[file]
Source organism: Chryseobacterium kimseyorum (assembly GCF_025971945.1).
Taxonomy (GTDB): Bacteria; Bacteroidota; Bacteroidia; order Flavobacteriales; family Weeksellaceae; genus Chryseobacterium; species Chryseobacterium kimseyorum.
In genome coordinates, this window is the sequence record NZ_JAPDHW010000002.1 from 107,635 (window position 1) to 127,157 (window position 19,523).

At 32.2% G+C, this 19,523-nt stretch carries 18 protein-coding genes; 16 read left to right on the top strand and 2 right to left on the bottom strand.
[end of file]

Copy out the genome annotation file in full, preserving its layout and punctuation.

Source organism: Chryseobacterium kimseyorum (assembly GCF_025971945.1).
Taxonomy (GTDB): Bacteria; Bacteroidota; Bacteroidia; order Flavobacteriales; family Weeksellaceae; genus Chryseobacterium; species Chryseobacterium kimseyorum.
In genome coordinates, this window is the sequence record NZ_JAPDHW010000002.1 from 107,635 (window position 1) to 127,157 (window position 19,523).

At 32.2% G+C, this 19,523-nt stretch carries 18 protein-coding genes; 16 read left to right on the top strand and 2 right to left on the bottom strand.